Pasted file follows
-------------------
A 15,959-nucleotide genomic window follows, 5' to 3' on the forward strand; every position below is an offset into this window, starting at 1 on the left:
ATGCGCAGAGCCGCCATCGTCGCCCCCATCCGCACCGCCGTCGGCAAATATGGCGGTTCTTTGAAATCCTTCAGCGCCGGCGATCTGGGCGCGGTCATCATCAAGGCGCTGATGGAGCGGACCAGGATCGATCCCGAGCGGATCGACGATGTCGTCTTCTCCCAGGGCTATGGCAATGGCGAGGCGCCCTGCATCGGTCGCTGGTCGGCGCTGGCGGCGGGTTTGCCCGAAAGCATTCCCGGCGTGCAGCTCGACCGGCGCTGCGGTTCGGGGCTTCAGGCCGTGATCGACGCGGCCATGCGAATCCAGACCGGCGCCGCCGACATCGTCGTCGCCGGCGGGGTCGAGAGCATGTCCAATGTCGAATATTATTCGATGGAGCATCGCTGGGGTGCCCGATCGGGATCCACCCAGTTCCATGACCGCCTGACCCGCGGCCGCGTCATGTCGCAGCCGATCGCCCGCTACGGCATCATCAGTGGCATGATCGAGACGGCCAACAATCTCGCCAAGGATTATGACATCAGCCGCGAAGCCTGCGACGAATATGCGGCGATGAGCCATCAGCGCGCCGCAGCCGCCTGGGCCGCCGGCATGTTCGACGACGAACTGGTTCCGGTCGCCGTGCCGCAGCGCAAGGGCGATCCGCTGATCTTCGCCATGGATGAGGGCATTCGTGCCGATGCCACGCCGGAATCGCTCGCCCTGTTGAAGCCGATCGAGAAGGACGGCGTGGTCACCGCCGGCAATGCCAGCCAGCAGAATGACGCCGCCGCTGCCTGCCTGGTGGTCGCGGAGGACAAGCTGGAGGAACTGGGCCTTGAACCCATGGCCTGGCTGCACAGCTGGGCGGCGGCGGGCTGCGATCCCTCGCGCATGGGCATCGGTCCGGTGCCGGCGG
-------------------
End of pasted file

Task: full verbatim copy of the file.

A 15,959-nucleotide genomic window follows, 5' to 3' on the forward strand; every position below is an offset into this window, starting at 1 on the left:
ATGCGCAGAGCCGCCATCGTCGCCCCCATCCGCACCGCCGTCGGCAAATATGGCGGTTCTTTGAAATCCTTCAGCGCCGGCGATCTGGGCGCGGTCATCATCAAGGCGCTGATGGAGCGGACCAGGATCGATCCCGAGCGGATCGACGATGTCGTCTTCTCCCAGGGCTATGGCAATGGCGAGGCGCCCTGCATCGGTCGCTGGTCGGCGCTGGCGGCGGGTTTGCCCGAAAGCATTCCCGGCGTGCAGCTCGACCGGCGCTGCGGTTCGGGGCTTCAGGCCGTGATCGACGCGGCCATGCGAATCCAGACCGGCGCCGCCGACATCGTCGTCGCCGGCGGGGTCGAGAGCATGTCCAATGTCGAATATTATTCGATGGAGCATCGCTGGGGTGCCCGATCGGGATCCACCCAGTTCCATGACCGCCTGACCCGCGGCCGCGTCATGTCGCAGCCGATCGCCCGCTACGGCATCATCAGTGGCATGATCGAGACGGCCAACAATCTCGCCAAGGATTATGACATCAGCCGCGAAGCCTGCGACGAATATGCGGCGATGAGCCATCAGCGCGCCGCAGCCGCCTGGGCCGCCGGCATGTTCGACGACGAACTGGTTCCGGTCGCCGTGCCGCAGCGCAAGGGCGATCCGCTGATCTTCGCCATGGATGAGGGCATTCGTGCCGATGCCACGCCGGAATCGCTCGCCCTGTTGAAGCCGATCGAGAAGGACGGCGTGGTCACCGCCGGCAATGCCAGCCAGCAGAATGACGCCGCCGCTGCCTGCCTGGTGGTCGCGGAGGACAAGCTGGAGGAACTGGGCCTTGAACCCATGGCCTGGCTGCACAGCTGGGCGGCGGCGGGCTGCGATCCCTCGCGCATGGGCATCGGTCCGGTGCCGGCGG